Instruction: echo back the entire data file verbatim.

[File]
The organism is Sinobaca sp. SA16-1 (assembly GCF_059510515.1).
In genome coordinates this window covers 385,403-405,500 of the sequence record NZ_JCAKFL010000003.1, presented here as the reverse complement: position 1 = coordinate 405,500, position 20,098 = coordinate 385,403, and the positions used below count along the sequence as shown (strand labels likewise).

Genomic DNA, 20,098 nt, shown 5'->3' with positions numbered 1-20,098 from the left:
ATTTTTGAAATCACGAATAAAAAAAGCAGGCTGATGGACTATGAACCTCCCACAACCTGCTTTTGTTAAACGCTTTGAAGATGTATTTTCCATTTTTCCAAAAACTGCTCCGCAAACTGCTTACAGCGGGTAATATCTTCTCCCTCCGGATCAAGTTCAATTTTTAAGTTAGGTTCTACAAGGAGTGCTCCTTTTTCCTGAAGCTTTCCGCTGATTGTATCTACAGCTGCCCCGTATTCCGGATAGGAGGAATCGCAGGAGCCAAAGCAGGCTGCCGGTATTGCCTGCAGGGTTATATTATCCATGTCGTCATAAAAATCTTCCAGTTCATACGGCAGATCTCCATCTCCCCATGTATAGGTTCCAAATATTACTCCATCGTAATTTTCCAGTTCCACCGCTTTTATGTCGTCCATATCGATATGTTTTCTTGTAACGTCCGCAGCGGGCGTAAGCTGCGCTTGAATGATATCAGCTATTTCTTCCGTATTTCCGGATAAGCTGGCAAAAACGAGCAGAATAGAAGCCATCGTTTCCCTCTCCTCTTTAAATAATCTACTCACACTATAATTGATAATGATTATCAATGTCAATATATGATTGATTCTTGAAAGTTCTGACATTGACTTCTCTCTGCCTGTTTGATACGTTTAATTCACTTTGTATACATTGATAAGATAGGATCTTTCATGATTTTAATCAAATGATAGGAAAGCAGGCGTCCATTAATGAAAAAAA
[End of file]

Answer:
The organism is Sinobaca sp. SA16-1 (assembly GCF_059510515.1).
In genome coordinates this window covers 385,403-405,500 of the sequence record NZ_JCAKFL010000003.1, presented here as the reverse complement: position 1 = coordinate 405,500, position 20,098 = coordinate 385,403, and the positions used below count along the sequence as shown (strand labels likewise).

Genomic DNA, 20,098 nt, shown 5'->3' with positions numbered 1-20,098 from the left:
ATTTTTGAAATCACGAATAAAAAAAGCAGGCTGATGGACTATGAACCTCCCACAACCTGCTTTTGTTAAACGCTTTGAAGATGTATTTTCCATTTTTCCAAAAACTGCTCCGCAAACTGCTTACAGCGGGTAATATCTTCTCCCTCCGGATCAAGTTCAATTTTTAAGTTAGGTTCTACAAGGAGTGCTCCTTTTTCCTGAAGCTTTCCGCTGATTGTATCTACAGCTGCCCCGTATTCCGGATAGGAGGAATCGCAGGAGCCAAAGCAGGCTGCCGGTATTGCCTGCAGGGTTATATTATCCATGTCGTCATAAAAATCTTCCAGTTCATACGGCAGATCTCCATCTCCCCATGTATAGGTTCCAAATATTACTCCATCGTAATTTTCCAGTTCCACCGCTTTTATGTCGTCCATATCGATATGTTTTCTTGTAACGTCCGCAGCGGGCGTAAGCTGCGCTTGAATGATATCAGCTATTTCTTCCGTATTTCCGGATAAGCTGGCAAAAACGAGCAGAATAGAAGCCATCGTTTCCCTCTCCTCTTTAAATAATCTACTCACACTATAATTGATAATGATTATCAATGTCAATATATGATTGATTCTTGAAAGTTCTGACATTGACTTCTCTCTGCCTGTTTGATACGTTTAATTCACTTTGTATACATTGATAAGATAGGATCTTTCATGATTTTAATCAAATGATAGGAAAGCAGGCGTCCATTAATGAAAAAAA